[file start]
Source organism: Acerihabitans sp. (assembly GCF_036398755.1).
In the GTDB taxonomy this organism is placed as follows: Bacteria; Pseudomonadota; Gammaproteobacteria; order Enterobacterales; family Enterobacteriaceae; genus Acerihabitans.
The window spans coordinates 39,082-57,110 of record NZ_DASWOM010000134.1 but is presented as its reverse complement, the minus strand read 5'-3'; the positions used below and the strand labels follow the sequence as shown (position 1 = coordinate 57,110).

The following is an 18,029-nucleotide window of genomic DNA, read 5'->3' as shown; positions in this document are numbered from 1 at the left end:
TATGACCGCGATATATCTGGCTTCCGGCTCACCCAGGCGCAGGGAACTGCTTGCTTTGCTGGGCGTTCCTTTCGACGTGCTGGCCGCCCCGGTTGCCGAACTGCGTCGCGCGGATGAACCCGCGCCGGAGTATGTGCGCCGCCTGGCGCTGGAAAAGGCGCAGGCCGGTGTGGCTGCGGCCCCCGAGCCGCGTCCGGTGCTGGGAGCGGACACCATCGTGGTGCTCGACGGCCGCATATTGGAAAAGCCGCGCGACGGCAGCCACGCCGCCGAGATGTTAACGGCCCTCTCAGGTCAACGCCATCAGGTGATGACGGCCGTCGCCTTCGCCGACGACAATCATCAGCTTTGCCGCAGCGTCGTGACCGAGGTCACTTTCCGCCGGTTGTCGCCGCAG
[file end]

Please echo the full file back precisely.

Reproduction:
Source organism: Acerihabitans sp. (assembly GCF_036398755.1).
In the GTDB taxonomy this organism is placed as follows: Bacteria; Pseudomonadota; Gammaproteobacteria; order Enterobacterales; family Enterobacteriaceae; genus Acerihabitans.
The window spans coordinates 39,082-57,110 of record NZ_DASWOM010000134.1 but is presented as its reverse complement, the minus strand read 5'-3'; the positions used below and the strand labels follow the sequence as shown (position 1 = coordinate 57,110).

The following is an 18,029-nucleotide window of genomic DNA, read 5'->3' as shown; positions in this document are numbered from 1 at the left end:
TATGACCGCGATATATCTGGCTTCCGGCTCACCCAGGCGCAGGGAACTGCTTGCTTTGCTGGGCGTTCCTTTCGACGTGCTGGCCGCCCCGGTTGCCGAACTGCGTCGCGCGGATGAACCCGCGCCGGAGTATGTGCGCCGCCTGGCGCTGGAAAAGGCGCAGGCCGGTGTGGCTGCGGCCCCCGAGCCGCGTCCGGTGCTGGGAGCGGACACCATCGTGGTGCTCGACGGCCGCATATTGGAAAAGCCGCGCGACGGCAGCCACGCCGCCGAGATGTTAACGGCCCTCTCAGGTCAACGCCATCAGGTGATGACGGCCGTCGCCTTCGCCGACGACAATCATCAGCTTTGCCGCAGCGTCGTGACCGAGGTCACTTTCCGCCGGTTGTCGCCGCAG